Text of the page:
Another key aspect of the information blocking provision is that compliance is being required in phases. Impacted organizations don't have to comply with the new regulation for the first six months. After that, organizations will be required to share electronic health information (EHI) contained in the U.S. Core Data for Interoperability, a set of standardized data elements that includes clinical notes, patient demographics and medications, for the next 24 months. Within two years, organizations will be required to share patients' full EHI.

In the final ONC rule, the definition of electronic health information now aligns with the HIPAA-designated electronic-protected health information, which covers medical history, test and lab results, insurance data and other personal health information.

Matthew FisherMatthew Fisher

"While there might potentially be some dissatisfaction that arguably limits the amount of information that constitutes EHI and could potentially limit the scope of what's obtainable, I think having that alignment between these new regulations and the HIPAA regulations operationally makes sense," said Matthew Fisher, partner at Mirick O'Connell Attorneys at Law. "Then, also, you're not going to have fights over differing interpretations of things."

Matthew Michela, president and CEO of medical image sharing company Life Image, said enforcement of the information blocking provision, finding "bad actors" and penalizing them, is going to be a key element of the ONC rule.

Matthew MichelaMatthew Michela

"It's not like I want the federal government running around with a big heavy stick," Michela said. "If we early on don't message leeway, then I think there's a much higher degree of confidence I have that the industry is going to pay attention and respond."

Adhering to the new regulation

A key first step healthcare CIOs can take to prepare for the new regulations is to reach out and check the preparedness of their EHR vendors, which will be building out the ONC rule-required APIs, Smith said.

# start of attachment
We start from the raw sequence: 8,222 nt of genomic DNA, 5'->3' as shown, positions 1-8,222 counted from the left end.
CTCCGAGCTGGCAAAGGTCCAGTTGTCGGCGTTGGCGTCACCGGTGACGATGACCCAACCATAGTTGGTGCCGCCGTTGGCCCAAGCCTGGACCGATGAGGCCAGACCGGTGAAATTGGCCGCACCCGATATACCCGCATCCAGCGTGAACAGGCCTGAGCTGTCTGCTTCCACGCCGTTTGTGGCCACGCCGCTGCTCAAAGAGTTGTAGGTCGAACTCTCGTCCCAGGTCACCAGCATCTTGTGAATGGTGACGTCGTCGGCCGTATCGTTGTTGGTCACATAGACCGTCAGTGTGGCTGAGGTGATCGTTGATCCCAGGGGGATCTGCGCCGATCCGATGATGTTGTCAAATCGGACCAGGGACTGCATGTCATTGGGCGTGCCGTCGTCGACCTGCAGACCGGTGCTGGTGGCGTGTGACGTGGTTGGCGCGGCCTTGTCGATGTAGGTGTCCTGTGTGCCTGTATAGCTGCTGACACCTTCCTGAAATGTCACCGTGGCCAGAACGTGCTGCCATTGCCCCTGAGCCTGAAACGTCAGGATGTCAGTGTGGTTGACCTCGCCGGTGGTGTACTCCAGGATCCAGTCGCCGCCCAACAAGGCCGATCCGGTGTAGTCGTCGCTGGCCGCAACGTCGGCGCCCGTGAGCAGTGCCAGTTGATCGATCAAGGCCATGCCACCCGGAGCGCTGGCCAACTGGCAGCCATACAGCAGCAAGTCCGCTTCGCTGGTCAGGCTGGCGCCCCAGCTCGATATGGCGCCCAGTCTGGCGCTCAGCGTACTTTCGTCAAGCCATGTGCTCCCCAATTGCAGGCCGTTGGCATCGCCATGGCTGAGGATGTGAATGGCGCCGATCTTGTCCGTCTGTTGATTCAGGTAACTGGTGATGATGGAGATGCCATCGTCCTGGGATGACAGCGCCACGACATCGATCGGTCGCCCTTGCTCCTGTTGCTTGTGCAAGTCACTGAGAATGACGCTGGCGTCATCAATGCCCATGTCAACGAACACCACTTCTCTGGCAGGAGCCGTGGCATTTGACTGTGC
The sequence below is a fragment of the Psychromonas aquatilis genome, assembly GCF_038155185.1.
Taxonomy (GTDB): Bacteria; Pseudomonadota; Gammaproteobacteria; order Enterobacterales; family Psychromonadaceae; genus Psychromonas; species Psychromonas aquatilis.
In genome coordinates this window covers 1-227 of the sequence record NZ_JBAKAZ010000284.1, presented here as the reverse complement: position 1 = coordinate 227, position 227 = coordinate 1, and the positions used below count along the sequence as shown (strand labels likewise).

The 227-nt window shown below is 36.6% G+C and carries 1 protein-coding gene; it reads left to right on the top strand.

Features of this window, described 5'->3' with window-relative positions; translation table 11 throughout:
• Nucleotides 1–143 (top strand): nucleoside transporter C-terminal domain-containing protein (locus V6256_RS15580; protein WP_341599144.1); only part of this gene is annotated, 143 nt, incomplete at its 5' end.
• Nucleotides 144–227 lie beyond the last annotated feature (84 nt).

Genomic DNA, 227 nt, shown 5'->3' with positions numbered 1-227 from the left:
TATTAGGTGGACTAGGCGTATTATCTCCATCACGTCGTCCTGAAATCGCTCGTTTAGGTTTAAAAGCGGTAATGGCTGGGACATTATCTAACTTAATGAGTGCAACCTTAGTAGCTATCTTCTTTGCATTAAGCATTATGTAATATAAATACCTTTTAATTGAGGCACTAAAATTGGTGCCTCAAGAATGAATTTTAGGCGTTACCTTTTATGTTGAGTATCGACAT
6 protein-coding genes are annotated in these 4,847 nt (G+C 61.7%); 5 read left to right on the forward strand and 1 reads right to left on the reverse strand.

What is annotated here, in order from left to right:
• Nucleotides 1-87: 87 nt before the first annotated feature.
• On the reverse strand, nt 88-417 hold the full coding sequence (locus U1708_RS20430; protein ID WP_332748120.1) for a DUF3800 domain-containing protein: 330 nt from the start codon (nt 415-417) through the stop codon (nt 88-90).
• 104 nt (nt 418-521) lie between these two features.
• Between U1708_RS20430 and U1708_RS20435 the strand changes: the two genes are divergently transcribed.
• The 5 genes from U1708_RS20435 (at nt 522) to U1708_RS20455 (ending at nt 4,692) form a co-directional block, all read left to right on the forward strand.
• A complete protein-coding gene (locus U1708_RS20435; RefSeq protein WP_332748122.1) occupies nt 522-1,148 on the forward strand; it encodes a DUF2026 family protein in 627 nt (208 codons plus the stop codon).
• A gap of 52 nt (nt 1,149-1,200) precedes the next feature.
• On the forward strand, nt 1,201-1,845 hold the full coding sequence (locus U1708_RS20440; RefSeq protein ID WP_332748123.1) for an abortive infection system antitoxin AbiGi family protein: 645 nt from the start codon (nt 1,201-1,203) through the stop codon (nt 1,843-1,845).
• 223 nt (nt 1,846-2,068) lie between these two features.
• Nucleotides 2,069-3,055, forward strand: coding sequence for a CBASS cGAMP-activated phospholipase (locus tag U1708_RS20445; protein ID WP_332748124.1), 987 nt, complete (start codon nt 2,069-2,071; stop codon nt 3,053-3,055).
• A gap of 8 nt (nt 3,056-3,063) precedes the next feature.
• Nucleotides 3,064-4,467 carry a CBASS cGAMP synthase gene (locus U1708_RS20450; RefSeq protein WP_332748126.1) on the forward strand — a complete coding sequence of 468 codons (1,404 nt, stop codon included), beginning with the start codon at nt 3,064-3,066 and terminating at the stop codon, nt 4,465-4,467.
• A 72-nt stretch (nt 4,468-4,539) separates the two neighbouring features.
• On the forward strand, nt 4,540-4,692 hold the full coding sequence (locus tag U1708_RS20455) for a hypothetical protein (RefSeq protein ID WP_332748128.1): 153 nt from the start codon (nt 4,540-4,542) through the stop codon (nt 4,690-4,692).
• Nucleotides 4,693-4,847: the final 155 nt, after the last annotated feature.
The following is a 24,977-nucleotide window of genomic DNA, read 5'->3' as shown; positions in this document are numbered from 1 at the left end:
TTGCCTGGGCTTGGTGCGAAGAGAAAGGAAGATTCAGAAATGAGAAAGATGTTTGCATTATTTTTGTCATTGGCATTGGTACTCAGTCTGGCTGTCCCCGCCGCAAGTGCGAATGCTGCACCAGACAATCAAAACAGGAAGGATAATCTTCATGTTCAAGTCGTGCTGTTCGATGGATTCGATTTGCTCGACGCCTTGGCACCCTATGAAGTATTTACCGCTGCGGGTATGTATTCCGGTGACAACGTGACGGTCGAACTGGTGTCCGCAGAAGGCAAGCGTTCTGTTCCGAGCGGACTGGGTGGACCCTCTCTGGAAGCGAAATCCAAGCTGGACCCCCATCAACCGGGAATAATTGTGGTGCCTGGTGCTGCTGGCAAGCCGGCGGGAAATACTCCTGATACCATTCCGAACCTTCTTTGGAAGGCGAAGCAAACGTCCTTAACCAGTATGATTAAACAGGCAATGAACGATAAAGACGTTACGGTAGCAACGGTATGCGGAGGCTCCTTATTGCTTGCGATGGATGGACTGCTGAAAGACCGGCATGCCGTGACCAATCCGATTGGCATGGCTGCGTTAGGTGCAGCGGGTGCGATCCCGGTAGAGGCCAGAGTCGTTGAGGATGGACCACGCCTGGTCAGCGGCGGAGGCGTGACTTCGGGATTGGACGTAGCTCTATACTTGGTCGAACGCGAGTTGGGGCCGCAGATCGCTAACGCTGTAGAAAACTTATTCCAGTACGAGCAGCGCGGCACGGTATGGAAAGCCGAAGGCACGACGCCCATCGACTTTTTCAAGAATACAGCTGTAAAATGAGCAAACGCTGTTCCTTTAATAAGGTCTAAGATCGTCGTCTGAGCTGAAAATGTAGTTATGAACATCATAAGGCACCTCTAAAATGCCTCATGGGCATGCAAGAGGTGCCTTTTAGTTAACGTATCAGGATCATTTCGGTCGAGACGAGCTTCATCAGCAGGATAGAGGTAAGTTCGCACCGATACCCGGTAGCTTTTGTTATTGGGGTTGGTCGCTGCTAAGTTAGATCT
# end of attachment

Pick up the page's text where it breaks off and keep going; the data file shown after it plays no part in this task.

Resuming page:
For EHR vendor Cerner Corp., a vocal proponent of the interoperability and information blocking rule, planning and compliance started last year, when the proposed regulation was unveiled, and continues today.

Dick FlaniganDick Flanigan

"We have teams that work on this every day," said Dick Flanigan, senior vice president of Cerner's ITWorks business unit. "We have a large development and support organization that is putting in place the technology and the oversight and the support requirements for our clients."

Flanigan said the EHR vendor will be working aggressively to meet timeframes ONC laid out in the interoperability and information blocking rule. He said not only is it a significant amount of work for the EHR vendor to build out APIs and prepare them for patients, app developers and other companies, but for hospitals and providers as well, which have to build the infrastructure for meeting patient requests for data.

"Our industry was concerned about this burden on our provider clients and the industry itself, and I think those are real concerns," Flanigan said. "But the overriding interest of making information accessible to patients so they can control their health information and how that leads to better quality outcomes and lowering of costs over time … the juice is worth the squeeze, so to speak."